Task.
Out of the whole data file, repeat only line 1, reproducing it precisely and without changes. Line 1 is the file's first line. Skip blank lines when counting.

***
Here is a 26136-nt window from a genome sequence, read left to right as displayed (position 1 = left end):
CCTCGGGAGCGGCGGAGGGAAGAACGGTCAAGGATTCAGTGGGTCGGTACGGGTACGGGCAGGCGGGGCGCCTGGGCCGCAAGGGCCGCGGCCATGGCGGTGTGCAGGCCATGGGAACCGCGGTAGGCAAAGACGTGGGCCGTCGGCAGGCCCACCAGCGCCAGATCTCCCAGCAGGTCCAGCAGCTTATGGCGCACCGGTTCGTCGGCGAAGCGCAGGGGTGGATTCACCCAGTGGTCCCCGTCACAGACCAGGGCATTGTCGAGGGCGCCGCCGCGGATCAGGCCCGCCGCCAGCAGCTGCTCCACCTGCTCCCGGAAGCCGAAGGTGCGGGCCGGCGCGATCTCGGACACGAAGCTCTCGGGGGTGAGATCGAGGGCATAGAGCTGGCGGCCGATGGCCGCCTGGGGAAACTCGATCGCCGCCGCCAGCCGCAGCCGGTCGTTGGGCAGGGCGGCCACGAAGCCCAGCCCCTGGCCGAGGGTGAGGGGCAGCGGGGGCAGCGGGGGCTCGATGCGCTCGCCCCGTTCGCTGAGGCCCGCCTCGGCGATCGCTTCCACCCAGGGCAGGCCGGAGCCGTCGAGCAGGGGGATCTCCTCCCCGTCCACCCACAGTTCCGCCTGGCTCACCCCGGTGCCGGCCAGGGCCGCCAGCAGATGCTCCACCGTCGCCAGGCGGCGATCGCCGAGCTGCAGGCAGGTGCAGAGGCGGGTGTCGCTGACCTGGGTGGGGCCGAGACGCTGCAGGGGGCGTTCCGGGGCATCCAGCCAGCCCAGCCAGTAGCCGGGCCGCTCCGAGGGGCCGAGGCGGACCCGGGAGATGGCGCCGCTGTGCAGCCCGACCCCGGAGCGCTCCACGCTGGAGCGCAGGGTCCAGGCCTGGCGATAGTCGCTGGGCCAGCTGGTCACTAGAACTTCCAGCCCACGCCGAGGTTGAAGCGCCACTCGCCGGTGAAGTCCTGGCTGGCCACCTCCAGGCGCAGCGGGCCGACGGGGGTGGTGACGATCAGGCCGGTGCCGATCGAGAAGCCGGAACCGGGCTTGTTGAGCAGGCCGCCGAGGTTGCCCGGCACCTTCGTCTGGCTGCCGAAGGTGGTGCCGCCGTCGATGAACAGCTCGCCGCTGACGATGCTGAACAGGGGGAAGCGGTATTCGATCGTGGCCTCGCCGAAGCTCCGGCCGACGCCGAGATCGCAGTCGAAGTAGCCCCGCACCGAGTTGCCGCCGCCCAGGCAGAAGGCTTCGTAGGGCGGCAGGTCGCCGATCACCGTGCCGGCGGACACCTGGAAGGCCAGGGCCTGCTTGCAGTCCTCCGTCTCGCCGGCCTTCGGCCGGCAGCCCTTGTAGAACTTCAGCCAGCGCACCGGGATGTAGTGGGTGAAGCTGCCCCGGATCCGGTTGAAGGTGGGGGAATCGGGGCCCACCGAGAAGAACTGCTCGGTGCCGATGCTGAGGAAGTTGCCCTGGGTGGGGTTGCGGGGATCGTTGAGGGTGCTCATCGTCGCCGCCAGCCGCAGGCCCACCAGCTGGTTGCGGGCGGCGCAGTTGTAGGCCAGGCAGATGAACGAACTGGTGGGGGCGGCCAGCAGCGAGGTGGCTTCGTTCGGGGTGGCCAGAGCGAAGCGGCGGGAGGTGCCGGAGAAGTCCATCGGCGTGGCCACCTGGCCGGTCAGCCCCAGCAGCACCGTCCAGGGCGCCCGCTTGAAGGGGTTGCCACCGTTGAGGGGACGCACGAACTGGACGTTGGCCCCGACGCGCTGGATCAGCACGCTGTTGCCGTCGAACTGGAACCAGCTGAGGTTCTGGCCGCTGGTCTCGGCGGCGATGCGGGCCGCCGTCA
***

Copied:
Here is a 26136-nt window from a genome sequence, read left to right as displayed (position 1 = left end):